Choking, Vathion quickly set his drink down. “How did Hiba get that line?”

Sourly, Paire replied, :It’s just a costume. Mom just sent you the play.:

“Did I sound like that?” Vathion asked, “When I talked to Dad, Kiti?”

A moment and Kiti replied, “A little sometimes, Stud Muffin, but you’re still hot, no matter what. And your legs look better in the uniform than that actor’s does.”

The actor playing Natan grinned charmingly and replied, :Yep, I got it. I bet you blew their socks off.:

Vathion shook his head and sighed at that.

Paire took a breath and lifted his chin in a stubborn jerk, :Yeah, Dad, they thought it was you on stage.: His tone made it obvious what he personally thought of that.

A silence fell briefly and Natan’s actor recovered, :Oh, come on, you’re not looking at it the right way! Just think of all the chicks you could hook up with!:

Paire folded his arms – and shifted his weight to his other hip, having not sat down at the screen to talk, :Did it ever occur to you that I’d like to make my own way instead of hanging off your coat tails for everything?: Natan’s actor looked like he had just been stabbed in the gut.

Vathion cringed and he set his snacks aside, stomach queasy. “And this was the last conversation I had with him…” He pulled his knees against his chest, “Just goes to show that you never know…”

Thankfully, Hasabi’s actor, a beautiful woman with long green hair and green eyes, drifted in from the kitchen, :Oh, Natan!: she said happily, and took over the conversation. Paire was booted off to the kitchen to needlessly watch dinner cook.

Finally, the end of the scene came, with Paire standing at the kitchen door, fiddling with a tassel :…I love you too, Dad,: Paire said shyly with a watery eyed look that had melted many hearts in school – that Vathion had blatantly stole from Paire. Jathas would have said that Vathion did it better.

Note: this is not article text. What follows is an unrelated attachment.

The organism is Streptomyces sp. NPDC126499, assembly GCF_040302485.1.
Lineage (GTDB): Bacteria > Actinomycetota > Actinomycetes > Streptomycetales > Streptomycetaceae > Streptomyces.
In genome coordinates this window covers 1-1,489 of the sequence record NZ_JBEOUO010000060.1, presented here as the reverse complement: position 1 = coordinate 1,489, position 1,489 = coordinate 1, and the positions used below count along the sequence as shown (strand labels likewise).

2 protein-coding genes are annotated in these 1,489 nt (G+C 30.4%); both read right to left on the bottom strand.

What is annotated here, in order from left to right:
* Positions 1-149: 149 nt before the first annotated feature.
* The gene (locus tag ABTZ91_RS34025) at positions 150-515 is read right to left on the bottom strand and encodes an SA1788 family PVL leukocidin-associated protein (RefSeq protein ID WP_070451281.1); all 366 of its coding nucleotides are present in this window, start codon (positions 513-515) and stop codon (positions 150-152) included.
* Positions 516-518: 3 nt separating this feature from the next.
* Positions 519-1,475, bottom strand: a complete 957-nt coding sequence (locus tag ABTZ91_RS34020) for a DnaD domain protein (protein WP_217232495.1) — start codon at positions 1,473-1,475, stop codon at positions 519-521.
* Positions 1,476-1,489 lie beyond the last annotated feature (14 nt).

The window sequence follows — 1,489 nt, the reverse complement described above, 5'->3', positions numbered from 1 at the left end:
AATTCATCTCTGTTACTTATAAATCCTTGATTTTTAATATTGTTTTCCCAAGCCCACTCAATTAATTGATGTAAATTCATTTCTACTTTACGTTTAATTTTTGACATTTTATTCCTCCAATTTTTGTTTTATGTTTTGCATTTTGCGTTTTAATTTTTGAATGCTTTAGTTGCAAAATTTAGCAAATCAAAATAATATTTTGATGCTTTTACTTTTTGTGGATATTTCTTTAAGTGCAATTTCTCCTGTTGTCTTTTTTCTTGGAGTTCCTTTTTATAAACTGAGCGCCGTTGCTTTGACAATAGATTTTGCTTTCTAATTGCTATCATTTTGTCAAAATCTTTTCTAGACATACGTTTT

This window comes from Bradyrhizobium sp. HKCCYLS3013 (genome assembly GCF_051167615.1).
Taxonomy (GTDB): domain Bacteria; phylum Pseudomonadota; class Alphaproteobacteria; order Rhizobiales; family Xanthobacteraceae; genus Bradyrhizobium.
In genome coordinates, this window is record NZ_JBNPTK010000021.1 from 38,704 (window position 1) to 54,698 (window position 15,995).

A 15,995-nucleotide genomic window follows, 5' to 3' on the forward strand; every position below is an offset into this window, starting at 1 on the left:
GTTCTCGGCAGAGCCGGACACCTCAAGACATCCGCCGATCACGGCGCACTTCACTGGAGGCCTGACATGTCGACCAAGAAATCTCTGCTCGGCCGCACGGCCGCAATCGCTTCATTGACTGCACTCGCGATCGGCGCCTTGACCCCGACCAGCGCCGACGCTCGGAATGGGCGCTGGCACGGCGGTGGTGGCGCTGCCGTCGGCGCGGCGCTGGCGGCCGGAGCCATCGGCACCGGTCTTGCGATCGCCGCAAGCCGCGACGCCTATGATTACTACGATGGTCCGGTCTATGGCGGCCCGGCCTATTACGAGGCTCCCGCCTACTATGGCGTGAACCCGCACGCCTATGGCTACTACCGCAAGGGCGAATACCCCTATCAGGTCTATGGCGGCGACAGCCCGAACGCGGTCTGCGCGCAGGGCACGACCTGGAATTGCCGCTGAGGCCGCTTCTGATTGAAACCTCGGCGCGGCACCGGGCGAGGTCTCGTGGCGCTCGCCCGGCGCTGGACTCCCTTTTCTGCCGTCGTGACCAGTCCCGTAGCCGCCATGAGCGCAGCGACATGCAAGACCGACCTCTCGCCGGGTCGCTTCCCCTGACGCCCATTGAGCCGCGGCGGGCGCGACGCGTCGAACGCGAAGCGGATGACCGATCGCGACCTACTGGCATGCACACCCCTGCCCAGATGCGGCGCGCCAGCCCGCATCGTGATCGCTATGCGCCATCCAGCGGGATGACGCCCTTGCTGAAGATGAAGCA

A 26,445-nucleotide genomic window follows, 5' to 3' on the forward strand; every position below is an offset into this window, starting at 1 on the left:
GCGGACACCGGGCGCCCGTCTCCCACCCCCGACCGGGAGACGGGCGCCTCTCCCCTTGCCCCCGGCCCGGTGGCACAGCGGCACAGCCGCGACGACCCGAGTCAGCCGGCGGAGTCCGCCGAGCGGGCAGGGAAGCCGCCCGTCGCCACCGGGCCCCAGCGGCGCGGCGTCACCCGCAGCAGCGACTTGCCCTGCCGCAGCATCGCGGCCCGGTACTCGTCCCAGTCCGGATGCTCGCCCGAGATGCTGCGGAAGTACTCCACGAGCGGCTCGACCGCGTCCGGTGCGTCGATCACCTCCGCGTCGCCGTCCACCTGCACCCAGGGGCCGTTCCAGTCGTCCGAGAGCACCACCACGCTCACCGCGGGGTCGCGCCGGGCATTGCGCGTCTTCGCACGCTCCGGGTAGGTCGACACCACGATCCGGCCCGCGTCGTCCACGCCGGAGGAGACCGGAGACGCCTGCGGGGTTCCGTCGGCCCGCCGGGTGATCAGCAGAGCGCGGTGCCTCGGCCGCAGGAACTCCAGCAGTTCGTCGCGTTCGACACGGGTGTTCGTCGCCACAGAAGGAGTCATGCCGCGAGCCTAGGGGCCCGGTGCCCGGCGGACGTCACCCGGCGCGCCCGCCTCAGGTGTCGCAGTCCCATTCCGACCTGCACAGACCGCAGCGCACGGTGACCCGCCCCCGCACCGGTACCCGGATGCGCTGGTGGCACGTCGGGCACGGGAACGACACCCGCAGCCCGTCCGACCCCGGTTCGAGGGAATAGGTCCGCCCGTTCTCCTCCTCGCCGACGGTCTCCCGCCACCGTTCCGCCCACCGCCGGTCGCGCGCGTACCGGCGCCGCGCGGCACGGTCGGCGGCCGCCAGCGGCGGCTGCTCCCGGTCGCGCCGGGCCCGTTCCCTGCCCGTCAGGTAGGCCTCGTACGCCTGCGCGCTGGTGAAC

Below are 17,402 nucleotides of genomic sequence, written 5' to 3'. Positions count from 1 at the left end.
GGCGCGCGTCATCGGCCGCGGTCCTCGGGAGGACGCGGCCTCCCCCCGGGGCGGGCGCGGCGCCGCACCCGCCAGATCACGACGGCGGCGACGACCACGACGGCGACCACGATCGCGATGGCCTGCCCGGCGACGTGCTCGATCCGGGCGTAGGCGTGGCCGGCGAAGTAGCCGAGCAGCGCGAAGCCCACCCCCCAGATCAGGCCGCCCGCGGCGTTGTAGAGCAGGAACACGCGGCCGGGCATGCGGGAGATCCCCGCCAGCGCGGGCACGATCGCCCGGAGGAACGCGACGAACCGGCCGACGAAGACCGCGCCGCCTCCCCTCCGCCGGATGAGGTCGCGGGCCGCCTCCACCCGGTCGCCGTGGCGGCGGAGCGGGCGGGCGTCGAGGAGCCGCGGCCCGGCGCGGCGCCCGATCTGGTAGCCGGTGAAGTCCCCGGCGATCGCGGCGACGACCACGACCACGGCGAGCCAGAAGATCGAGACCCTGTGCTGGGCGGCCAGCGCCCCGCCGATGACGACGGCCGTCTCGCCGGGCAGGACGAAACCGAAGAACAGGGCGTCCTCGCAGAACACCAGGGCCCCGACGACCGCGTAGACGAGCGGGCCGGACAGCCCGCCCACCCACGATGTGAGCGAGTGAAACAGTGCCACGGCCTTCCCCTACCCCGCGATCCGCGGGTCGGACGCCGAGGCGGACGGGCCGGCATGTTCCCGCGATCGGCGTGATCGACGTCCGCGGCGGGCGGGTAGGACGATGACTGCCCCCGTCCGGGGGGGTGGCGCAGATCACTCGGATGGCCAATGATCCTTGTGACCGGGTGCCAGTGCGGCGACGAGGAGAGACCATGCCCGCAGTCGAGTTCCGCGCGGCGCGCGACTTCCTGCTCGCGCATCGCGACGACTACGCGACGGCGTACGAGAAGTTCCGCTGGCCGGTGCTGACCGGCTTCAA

Stretching out on the bed again, Vathion sighed, “At least I told him that one last time. I should call Mom. Kiti, remind me to call mom after the episode. And Gramma! Crap. I haven’t talked to them since before that battle!”

Kiti replied cheerfully, “Okay, Sugar Cake.”

The second half hour started with Vathion’s first appearance on Baelton. :Ha’Natan’s on vacation,: Paire told the reporters when he was asked lots of weird questions about where Natan went.

Twitching nervously, Vathion swallowed, “This doesn’t look good at all…” he nibbled his nails lightly, after that heartwarming scene, Vathion’s appearance as admiral and claiming Natan had gone on vacation looked really suspicious. “Unless everyone takes it for face-value that Natan really did ditch me again…”

Kiti reassured, “I think it looks like you’re annoyed that he ditched you again.” Even though he wasn’t quite convinced, Vathion appreciated her reassurance on a level.

Paire played it all rather sourly, even when he grinned and posed. The actors who played Zandre and Logos were impassive as ever. They actually looked kind of bored with the whole thing and followed Paire as he careened around Baelton being Spectacular, which was obviously not how Vathion had been at school.

Scrubbing his hair, Vathion whimpered, “God, I shouldn’t have signed that contract! I shouldn’t have! Damn you Hiba!” And now, it was officially known that he was sixteen. Thankfully he had not crossed any boundaries except the bars on Marak, though Hiba had made a point of showing that if he ordered anything it was water, which was quite true. Hopefully the public would not hang him for lying, or implying that he was older. He was going to have to do something about it though.

“Just tell them the truth, I guess,” he muttered, folding his arms.

Then, the firing spree Gatas had gone into was shown, followed by Paire ranting at Gatas. To Vathion, the rant looked memorized and obvious that someone had told Paire that he should be pissed. Still, it was not quite the dressing down Vathion had actually said, it was close enough to count and focused on Gatas exceeding his authority.

This was followed immediately by the discovery of the four ex-Natan Fleet employees dead on the docks, and once again, Vathion was sure Hiba had gotten the exact conversation from someone. On the screen, the Stationmaster of Baelton ranted at him, :I want this mess cleaned up!: